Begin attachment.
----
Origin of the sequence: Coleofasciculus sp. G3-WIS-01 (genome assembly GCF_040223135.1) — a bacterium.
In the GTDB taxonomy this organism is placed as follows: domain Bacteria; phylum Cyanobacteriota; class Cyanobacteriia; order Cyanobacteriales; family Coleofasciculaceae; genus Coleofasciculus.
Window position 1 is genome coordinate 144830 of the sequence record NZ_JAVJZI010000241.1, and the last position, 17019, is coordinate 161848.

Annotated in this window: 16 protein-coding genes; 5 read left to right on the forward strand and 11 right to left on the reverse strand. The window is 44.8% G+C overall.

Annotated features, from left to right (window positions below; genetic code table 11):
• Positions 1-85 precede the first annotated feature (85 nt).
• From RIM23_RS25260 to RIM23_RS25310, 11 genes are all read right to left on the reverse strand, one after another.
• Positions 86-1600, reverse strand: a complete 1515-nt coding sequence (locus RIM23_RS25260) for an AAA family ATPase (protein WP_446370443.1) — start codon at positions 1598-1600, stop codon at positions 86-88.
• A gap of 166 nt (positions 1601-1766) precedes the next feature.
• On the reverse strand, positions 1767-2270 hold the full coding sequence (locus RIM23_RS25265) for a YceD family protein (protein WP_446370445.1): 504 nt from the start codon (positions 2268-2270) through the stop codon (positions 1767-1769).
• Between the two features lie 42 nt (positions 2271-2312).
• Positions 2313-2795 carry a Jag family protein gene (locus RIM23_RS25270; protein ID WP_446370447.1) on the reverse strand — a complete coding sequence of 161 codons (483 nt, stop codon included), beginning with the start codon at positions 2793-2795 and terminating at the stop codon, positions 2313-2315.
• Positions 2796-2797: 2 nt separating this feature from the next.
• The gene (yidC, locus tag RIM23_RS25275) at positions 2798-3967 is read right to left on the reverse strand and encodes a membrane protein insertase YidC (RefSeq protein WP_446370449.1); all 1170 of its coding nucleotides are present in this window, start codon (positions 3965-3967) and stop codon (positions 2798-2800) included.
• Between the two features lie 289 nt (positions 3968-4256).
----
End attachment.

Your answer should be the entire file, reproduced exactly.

Origin of the sequence: Coleofasciculus sp. G3-WIS-01 (genome assembly GCF_040223135.1) — a bacterium.
In the GTDB taxonomy this organism is placed as follows: domain Bacteria; phylum Cyanobacteriota; class Cyanobacteriia; order Cyanobacteriales; family Coleofasciculaceae; genus Coleofasciculus.
Window position 1 is genome coordinate 144830 of the sequence record NZ_JAVJZI010000241.1, and the last position, 17019, is coordinate 161848.

Annotated in this window: 16 protein-coding genes; 5 read left to right on the forward strand and 11 right to left on the reverse strand. The window is 44.8% G+C overall.

Annotated features, from left to right (window positions below; genetic code table 11):
• Positions 1-85 precede the first annotated feature (85 nt).
• From RIM23_RS25260 to RIM23_RS25310, 11 genes are all read right to left on the reverse strand, one after another.
• Positions 86-1600, reverse strand: a complete 1515-nt coding sequence (locus RIM23_RS25260) for an AAA family ATPase (protein WP_446370443.1) — start codon at positions 1598-1600, stop codon at positions 86-88.
• A gap of 166 nt (positions 1601-1766) precedes the next feature.
• On the reverse strand, positions 1767-2270 hold the full coding sequence (locus RIM23_RS25265) for a YceD family protein (protein WP_446370445.1): 504 nt from the start codon (positions 2268-2270) through the stop codon (positions 1767-1769).
• Between the two features lie 42 nt (positions 2271-2312).
• Positions 2313-2795 carry a Jag family protein gene (locus RIM23_RS25270; protein ID WP_446370447.1) on the reverse strand — a complete coding sequence of 161 codons (483 nt, stop codon included), beginning with the start codon at positions 2793-2795 and terminating at the stop codon, positions 2313-2315.
• Positions 2796-2797: 2 nt separating this feature from the next.
• The gene (yidC, locus tag RIM23_RS25275) at positions 2798-3967 is read right to left on the reverse strand and encodes a membrane protein insertase YidC (RefSeq protein WP_446370449.1); all 1170 of its coding nucleotides are present in this window, start codon (positions 3965-3967) and stop codon (positions 2798-2800) included.
• Between the two features lie 289 nt (positions 3968-4256).